I guess I'm not alone. Lines 5 and 6a equal MORE than my distributions. I think it's because I sold everything in BIP(bought back at a lower price). I know I have to pay tax on the capital gains, but I also think past distributions now become taxed. I just turned everything over to a tax guy. Did you sell any of your BIP in past year? If not, then I'm thinking maybe this stock belongs in an IRA. Tom
Unless you have held for a rather short time, selleing and re-purchasing at a lower price will generally be counterproductive because those past distributions are now taxed at ordinary income rates. So after you take into account the tax you will now have to pay you may well have increased your cost basis (ie. now have a smaller position, or if the same size position have had to pay extra money (in the form of tax) to maintain the same size position). Which means that your net yield on cost may be less than before.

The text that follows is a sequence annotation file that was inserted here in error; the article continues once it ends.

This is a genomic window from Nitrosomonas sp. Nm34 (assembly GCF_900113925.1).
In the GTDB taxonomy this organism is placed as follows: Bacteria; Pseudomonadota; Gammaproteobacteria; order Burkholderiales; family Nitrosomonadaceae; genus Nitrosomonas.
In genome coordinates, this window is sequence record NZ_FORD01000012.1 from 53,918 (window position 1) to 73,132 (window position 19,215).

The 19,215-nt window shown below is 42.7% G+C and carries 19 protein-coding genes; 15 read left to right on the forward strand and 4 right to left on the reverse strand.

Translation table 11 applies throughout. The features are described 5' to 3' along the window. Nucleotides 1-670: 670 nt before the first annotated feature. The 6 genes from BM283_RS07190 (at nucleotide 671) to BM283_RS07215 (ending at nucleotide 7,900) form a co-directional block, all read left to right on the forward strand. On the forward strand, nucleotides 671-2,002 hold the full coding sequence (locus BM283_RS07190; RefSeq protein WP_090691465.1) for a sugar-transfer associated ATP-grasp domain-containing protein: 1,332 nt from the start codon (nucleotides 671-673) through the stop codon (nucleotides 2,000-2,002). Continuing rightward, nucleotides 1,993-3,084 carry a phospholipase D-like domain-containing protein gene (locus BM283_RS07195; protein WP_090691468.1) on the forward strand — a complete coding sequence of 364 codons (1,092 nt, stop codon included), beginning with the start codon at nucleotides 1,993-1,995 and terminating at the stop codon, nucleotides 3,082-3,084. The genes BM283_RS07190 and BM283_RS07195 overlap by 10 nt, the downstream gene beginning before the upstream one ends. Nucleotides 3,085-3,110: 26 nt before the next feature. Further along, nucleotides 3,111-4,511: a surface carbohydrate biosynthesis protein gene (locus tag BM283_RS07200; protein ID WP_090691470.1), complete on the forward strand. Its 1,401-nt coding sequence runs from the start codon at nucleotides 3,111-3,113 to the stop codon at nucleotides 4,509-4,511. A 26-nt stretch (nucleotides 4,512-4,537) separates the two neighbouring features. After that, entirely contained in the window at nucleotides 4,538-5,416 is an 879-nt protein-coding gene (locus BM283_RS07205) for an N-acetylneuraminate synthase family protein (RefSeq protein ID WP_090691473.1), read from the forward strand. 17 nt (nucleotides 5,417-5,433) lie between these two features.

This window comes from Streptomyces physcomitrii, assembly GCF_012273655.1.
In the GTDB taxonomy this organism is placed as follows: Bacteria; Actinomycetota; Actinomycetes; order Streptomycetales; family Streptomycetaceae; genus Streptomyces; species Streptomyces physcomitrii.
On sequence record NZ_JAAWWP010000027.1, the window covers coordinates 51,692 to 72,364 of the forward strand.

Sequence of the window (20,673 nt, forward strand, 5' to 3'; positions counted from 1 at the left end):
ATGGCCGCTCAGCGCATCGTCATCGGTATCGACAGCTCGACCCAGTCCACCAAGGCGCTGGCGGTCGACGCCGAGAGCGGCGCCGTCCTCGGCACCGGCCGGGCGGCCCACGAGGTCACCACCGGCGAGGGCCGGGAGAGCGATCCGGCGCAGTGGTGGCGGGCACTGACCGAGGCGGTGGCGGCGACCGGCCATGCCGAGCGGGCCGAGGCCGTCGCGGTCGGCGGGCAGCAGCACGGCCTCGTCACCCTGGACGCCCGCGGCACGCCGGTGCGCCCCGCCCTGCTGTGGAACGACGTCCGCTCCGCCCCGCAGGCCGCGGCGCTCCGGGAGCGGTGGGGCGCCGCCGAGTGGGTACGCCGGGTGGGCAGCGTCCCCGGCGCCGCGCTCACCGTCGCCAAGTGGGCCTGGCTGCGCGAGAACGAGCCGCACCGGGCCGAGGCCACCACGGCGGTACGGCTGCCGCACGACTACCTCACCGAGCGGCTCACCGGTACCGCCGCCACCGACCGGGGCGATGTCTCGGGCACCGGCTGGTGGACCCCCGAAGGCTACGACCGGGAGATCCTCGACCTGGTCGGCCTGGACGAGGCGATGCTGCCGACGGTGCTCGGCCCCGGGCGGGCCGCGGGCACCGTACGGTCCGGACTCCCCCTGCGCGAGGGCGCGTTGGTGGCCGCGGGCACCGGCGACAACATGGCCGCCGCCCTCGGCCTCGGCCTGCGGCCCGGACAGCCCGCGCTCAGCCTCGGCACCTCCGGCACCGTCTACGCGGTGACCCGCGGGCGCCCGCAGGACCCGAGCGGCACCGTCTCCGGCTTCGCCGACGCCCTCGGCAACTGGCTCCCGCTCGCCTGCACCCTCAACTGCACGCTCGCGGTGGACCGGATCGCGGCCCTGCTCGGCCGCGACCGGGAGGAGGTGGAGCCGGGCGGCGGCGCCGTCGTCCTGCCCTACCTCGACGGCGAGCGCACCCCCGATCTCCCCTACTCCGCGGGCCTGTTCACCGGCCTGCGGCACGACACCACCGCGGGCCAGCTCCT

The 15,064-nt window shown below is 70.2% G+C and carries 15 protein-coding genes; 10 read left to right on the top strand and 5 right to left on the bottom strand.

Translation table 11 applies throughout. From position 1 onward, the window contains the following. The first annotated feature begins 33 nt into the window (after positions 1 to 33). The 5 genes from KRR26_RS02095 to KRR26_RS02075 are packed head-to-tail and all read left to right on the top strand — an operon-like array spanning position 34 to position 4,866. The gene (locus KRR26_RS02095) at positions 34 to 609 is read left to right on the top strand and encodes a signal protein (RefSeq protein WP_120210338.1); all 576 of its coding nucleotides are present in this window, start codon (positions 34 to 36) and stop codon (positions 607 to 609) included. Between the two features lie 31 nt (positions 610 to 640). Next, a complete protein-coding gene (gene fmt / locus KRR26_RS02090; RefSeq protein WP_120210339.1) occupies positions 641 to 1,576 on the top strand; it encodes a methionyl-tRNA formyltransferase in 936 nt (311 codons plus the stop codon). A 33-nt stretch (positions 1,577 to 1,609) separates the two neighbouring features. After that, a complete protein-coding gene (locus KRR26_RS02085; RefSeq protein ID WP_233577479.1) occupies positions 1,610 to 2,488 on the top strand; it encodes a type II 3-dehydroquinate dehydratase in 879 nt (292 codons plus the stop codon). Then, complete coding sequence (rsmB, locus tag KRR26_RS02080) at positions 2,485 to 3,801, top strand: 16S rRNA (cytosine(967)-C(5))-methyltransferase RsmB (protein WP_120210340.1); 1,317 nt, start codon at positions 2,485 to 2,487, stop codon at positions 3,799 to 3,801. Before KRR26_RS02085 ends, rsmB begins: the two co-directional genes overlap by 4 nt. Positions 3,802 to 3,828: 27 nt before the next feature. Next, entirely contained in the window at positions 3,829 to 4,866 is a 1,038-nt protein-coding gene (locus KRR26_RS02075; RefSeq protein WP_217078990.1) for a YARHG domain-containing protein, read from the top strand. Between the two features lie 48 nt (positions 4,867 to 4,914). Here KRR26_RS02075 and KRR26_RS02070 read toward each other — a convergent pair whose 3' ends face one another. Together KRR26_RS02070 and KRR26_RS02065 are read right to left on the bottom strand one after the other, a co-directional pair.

I don't know the specifics of the BIP K-1 since I have only played options on it, never owned units. However the only slight compensation for the high lines 5 and 6 amount would be that they raise your cost basis and so may partially offset that tax you have to pay on sale (assuming the K-1s for earlier years had the same pattern).